How to party like you're broke in Shanghai

  • [Thursday] 19th Jun,2014
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By Lauren Itzla



This glitzy city stuns with world-class nightlife, but as Shanghai’s social scene rises higher, so do the drink and cover prices. It’s normal to experience sticker shock at the bar when the price for a drink is 150 rmb (and you’ve already spent 200 rmb on the cover charge). Adding insult to injury, a big frosty bottle of Tsingtao goes for five and change at the corner store. So whether you’re a student, an English teacher, or just don’t like to part ways with your hard-earned renminbi, don’t fret: there are many ways to drink on the cheap in Shanghai.

 

 

Convenience Store  “Bars”

 

Family Mart (or any other chain store) "bars" are tucked away in pockets around the city, distinguished by the group of tables arranged outside the shop.  The concept is simple: buy your own liquor from the store and drink it at the tables provided outside. These are great places to relax with friends on a warm night, and there’s no shame in drinking outside of a 7-11 in China.

 

 

Dive Bars

 

Dive bars are a great option if you are a young person (or young enough to enjoy smoky, crowded rooms full of rowdy people hyped up on 25 rmb buckets of vodka-redbulls). Dives are a cool way to ‘rough it’ in Shanghai, surrounded by hoards of foreigners in a similar financial situation.  Perry’s, Helen’s and Windows bars are all great venues to hit up the party scene if you’re on a budget. And hey, they can actually be a lot of fun. Spontaneous dancing, anyone?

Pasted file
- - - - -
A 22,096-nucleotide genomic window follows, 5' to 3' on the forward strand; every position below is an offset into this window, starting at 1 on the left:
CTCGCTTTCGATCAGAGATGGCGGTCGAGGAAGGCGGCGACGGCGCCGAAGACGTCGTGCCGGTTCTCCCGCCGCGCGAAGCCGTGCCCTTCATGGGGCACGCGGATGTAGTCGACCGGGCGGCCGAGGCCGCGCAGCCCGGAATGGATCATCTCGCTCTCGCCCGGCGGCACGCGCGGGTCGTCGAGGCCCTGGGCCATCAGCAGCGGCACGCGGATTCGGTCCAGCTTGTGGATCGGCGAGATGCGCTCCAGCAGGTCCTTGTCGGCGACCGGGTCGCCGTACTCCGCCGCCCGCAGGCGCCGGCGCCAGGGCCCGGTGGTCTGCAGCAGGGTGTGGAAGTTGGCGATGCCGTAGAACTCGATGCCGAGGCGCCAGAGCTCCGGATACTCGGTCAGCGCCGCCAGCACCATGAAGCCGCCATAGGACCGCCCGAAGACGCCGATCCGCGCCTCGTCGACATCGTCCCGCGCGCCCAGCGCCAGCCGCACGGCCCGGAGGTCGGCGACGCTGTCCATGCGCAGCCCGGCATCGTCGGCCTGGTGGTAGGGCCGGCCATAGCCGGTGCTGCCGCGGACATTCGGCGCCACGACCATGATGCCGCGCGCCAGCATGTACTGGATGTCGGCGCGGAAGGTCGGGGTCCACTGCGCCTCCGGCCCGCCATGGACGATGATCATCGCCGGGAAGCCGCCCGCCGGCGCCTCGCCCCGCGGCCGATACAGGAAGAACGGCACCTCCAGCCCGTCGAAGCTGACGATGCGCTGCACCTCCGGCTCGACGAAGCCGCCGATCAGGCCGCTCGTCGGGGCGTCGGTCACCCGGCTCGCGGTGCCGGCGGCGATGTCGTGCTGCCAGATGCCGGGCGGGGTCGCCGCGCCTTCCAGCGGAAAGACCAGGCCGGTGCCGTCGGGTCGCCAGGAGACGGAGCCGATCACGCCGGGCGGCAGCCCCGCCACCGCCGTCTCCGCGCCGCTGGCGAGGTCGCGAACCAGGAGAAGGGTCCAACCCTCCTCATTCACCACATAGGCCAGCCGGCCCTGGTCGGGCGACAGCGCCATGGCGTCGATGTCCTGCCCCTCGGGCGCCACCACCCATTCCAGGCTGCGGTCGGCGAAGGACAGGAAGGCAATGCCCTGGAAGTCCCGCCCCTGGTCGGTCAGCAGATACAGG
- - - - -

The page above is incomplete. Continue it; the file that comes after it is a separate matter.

Rooftop Drinking

 

Identical in price point to ‘Family Mart bar’ drinking, rooftop gatherings offer a cool and more private alternative. The key to rooftop drinking is to gain access to your building’s roof, or make friends with those who have access to theirs. Bring your own booze and traverse whatever dark corridors and ladders are necessary to get to the coveted roof. Once there, enjoy breathtaking views from impressive heights, but don’t go too close to the edge - you’ve been drinking!

 

Street Boozing

 

If you’ve lost all of your roof-flaunting friends, can't find those elusive corner store "bars", or just don't care, street drinking is a great option. There are lots of little parks to tuck into if you start feeling judged by passersby. Public drinking in China is of questionable legality, but is publicly accepted as long as you are respectful and quiet. So this is probably not the best option if you’ve already had a long night at Perry’s.